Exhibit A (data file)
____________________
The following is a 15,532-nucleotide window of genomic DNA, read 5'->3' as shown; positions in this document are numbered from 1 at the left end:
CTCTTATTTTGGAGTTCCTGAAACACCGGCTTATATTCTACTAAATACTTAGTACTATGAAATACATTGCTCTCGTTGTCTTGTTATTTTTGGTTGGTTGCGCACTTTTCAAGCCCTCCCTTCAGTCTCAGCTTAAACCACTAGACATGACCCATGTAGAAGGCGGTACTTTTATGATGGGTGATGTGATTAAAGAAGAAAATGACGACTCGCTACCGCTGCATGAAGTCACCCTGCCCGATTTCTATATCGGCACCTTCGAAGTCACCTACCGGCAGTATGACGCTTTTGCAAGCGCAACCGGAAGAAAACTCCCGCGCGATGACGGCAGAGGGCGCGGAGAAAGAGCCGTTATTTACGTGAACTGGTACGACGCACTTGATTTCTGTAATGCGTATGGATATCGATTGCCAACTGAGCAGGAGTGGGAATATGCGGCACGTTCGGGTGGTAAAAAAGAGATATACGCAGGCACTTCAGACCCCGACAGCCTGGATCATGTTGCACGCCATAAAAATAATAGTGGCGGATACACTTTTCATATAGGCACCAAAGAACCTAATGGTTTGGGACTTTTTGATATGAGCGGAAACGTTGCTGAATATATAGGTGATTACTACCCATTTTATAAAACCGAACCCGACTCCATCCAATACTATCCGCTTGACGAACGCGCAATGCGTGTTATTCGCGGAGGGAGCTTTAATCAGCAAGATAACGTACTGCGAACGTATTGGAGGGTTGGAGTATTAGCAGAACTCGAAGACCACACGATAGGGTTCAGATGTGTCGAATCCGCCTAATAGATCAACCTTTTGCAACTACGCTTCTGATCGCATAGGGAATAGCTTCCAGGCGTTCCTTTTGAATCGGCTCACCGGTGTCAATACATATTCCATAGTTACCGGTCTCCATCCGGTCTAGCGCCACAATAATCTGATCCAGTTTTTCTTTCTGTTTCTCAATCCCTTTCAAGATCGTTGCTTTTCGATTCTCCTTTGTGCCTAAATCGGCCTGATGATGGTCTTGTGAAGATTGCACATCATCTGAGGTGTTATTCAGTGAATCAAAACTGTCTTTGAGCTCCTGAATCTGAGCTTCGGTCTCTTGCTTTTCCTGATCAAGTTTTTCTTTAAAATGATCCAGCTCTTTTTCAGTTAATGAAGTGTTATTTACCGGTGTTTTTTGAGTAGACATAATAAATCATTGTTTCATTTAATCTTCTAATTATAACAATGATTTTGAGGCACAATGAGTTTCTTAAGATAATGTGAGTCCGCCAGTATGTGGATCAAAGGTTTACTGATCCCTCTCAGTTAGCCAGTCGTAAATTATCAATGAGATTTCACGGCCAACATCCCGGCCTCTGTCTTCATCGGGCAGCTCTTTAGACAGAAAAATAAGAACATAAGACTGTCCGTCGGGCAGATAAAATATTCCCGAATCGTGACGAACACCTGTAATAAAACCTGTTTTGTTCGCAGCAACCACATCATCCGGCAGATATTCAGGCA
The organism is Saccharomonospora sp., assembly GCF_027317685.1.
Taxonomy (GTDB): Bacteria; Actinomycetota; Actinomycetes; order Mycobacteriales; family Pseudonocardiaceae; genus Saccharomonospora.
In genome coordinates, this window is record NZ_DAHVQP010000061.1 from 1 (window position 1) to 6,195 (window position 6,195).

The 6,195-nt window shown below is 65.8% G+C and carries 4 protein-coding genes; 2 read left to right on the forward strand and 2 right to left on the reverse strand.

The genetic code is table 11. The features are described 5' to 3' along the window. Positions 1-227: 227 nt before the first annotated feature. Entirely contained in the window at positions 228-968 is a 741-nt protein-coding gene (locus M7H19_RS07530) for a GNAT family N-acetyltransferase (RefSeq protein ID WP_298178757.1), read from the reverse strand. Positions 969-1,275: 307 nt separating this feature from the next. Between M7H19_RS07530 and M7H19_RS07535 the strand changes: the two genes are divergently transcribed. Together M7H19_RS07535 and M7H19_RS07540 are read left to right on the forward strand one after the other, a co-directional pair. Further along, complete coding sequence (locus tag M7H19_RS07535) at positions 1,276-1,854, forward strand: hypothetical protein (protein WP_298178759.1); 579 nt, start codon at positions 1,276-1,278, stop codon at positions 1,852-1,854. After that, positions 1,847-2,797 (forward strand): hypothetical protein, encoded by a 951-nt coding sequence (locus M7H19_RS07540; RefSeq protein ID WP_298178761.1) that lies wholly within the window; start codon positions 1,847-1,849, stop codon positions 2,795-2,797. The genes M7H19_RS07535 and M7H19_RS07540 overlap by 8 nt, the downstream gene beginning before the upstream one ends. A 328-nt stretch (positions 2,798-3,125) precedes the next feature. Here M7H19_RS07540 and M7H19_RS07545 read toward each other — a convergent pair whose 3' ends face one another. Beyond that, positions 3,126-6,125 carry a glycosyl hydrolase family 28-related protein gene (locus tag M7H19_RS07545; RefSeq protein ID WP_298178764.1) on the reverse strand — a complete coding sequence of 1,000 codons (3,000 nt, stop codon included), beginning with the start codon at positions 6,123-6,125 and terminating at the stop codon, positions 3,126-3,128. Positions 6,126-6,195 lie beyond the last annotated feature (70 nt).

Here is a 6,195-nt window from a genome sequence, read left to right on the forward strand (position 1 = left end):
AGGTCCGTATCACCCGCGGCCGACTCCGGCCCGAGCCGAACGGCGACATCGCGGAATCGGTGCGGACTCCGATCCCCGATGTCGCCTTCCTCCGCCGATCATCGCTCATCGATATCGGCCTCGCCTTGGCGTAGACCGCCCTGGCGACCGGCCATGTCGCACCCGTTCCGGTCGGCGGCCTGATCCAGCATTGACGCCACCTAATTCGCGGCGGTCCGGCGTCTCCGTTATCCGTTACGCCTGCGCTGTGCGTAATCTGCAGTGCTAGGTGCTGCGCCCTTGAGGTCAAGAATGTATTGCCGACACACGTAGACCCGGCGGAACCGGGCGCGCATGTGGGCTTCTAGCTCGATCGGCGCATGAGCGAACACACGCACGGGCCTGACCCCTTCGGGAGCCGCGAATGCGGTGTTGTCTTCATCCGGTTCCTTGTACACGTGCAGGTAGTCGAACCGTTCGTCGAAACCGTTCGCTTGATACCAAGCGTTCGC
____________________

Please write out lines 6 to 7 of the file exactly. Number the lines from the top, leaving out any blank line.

The 6,195-nt window shown below is 65.8% G+C and carries 4 protein-coding genes; 2 read left to right on the forward strand and 2 right to left on the reverse strand.

The genetic code is table 11. The features are described 5' to 3' along the window. Positions 1-227: 227 nt before the first annotated feature. Entirely contained in the window at positions 228-968 is a 741-nt protein-coding gene (locus M7H19_RS07530) for a GNAT family N-acetyltransferase (RefSeq protein ID WP_298178757.1), read from the reverse strand. Positions 969-1,275: 307 nt separating this feature from the next. Between M7H19_RS07530 and M7H19_RS07535 the strand changes: the two genes are divergently transcribed. Together M7H19_RS07535 and M7H19_RS07540 are read left to right on the forward strand one after the other, a co-directional pair. Further along, complete coding sequence (locus tag M7H19_RS07535) at positions 1,276-1,854, forward strand: hypothetical protein (protein WP_298178759.1); 579 nt, start codon at positions 1,276-1,278, stop codon at positions 1,852-1,854. After that, positions 1,847-2,797 (forward strand): hypothetical protein, encoded by a 951-nt coding sequence (locus M7H19_RS07540; RefSeq protein ID WP_298178761.1) that lies wholly within the window; start codon positions 1,847-1,849, stop codon positions 2,795-2,797. The genes M7H19_RS07535 and M7H19_RS07540 overlap by 8 nt, the downstream gene beginning before the upstream one ends. A 328-nt stretch (positions 2,798-3,125) precedes the next feature. Here M7H19_RS07540 and M7H19_RS07545 read toward each other — a convergent pair whose 3' ends face one another. Beyond that, positions 3,126-6,125 carry a glycosyl hydrolase family 28-related protein gene (locus tag M7H19_RS07545; RefSeq protein ID WP_298178764.1) on the reverse strand — a complete coding sequence of 1,000 codons (3,000 nt, stop codon included), beginning with the start codon at positions 6,123-6,125 and terminating at the stop codon, positions 3,126-3,128. Positions 6,126-6,195 lie beyond the last annotated feature (70 nt).